Pays : United States Label : Planet Mu Genres et styles : Ambient / breakcore / Electronic / Experimental Techno / Footwork Année : 2023

Nondi_ – Flood City Trax 

· par Théo Reinhardt

How do you bear witness to the loss? Of a loss which is unknown to us but which we nevertheless know is irrecoverable? And how do you do it with music? On Flood City Trax, producer, and electronic artist Nondi_, aka Tatiana Triplin, explores this affective desert. Completely by sound. 

From Johnstown, Pennsylvania, the artist’s musical profile has been built online. She draws inspiration from genres such as footwork, breakcore and Detroit techno, which she experiences on the web. This online mode of sourcing and creation comes out very clearly in Nondi’s music. It gives off an impression of dreamy loneliness, which also has something to do with the physical place of its creation. 

The artist says of her album that she seeks to capture the feeling of life in Johnstown, particularly the isolation of poverty there. The history of this city is dark: several floods ravaged it, in 1889 and in 1977 (hence the nickname “Flood City,”) and left a tragic mark from which it is still struggling to recover. “There is very little to do, the buildings are destroyed or condemned. Everything is old, but at the same time, it’s as if the past has disappeared,” she explains on her Bandcamp page.

It is therefore a deep feeling of desolation that Tatiana Triplin manages to communicate on this album, so much so that we almost have the impression of having lost something without really knowing what. To have escaped something that escapes us. This melancholic loss, of which even the object is unknown, haunts the music but, at the same time, pushes it to exist. Triplin is right in going lo-fi, this intentional data loss fits the concept perfectly. The same is true for the album cover, designed to look like a yellowed and found historical photo, a little creepy, just enough to sow doubt. A lost story among many others.

On the sound side, we have here a talented artist. Nondi_ crafts ethereal atmospheres borrowing from genres we know (techno, breakcore, glitch), but she makes them almost extraterrestrial. The beginnings of the first piece leave this impression of being inside a pinball game lost in space. In fact, the whole album sounds a bit like retro-indie-experimental video game music from another dimension. A three-quarters developed game whose greatest beauty would be the bugs. It’s exotic but strangely enchanting, and we don’t complain about staying there.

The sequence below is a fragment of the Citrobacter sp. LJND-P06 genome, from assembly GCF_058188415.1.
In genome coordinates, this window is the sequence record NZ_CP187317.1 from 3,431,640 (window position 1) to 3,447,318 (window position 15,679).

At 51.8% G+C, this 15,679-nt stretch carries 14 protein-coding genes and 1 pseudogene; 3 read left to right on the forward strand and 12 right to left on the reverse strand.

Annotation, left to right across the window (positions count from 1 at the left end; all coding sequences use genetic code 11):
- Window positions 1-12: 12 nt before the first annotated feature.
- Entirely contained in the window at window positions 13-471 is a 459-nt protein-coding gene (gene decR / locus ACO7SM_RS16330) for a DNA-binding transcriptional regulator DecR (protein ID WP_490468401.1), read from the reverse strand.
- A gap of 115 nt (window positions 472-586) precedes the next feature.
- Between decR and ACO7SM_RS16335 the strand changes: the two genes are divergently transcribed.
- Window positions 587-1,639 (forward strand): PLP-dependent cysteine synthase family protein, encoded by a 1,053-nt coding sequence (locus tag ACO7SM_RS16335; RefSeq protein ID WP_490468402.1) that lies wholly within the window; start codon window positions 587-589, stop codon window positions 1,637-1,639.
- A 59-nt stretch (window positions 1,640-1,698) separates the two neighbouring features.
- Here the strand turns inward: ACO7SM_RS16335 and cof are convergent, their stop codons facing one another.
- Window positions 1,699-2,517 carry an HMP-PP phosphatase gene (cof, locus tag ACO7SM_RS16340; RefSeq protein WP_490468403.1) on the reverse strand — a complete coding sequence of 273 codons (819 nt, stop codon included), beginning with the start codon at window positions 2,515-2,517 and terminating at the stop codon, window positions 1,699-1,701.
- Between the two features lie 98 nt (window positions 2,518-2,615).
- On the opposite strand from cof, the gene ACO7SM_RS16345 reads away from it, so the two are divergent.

I would say that even if the sound in the strict sense doesn’t always match, the spirit of the album is definitely ambient. The different pieces aim to put us in this contemplative state as if passing through time. As much with the softer tracks as with the pounding ones, the objective is achieved: as the album progresses, we feel transported into a space with fuzzy details, with disintegrated corners, as if we were in a virtual reconstruction of Johnstown which disintegrates a little more over our steps. A ghost town in a computer, with no wind; remnants of unoriginated sounds; rays of light without heat.

With a single idea, an image, and an ability to handle sound, Nondi_ tells this story of which we only know the end. We feel the old voices trying to come to the surface, but they are too far away for us to reach out to them. It’s helplessness in the face of time, the disturbing feeling of no longer remembering the face of an old acquaintance. Despite everything, by mixing Johnstown and electronic music; historical tragedy, and web phenomena, we are perhaps trying to prove the impossible, to make music a defibrillator. Perhaps, on the contrary, it is only a last look, immortalization on the contrary. 

In short, Flood City Trax seems to play even louder in our heads when we stop it. Failing to be able to find the lost past, the album finally surprises by making memory its home. It’s completely successful.

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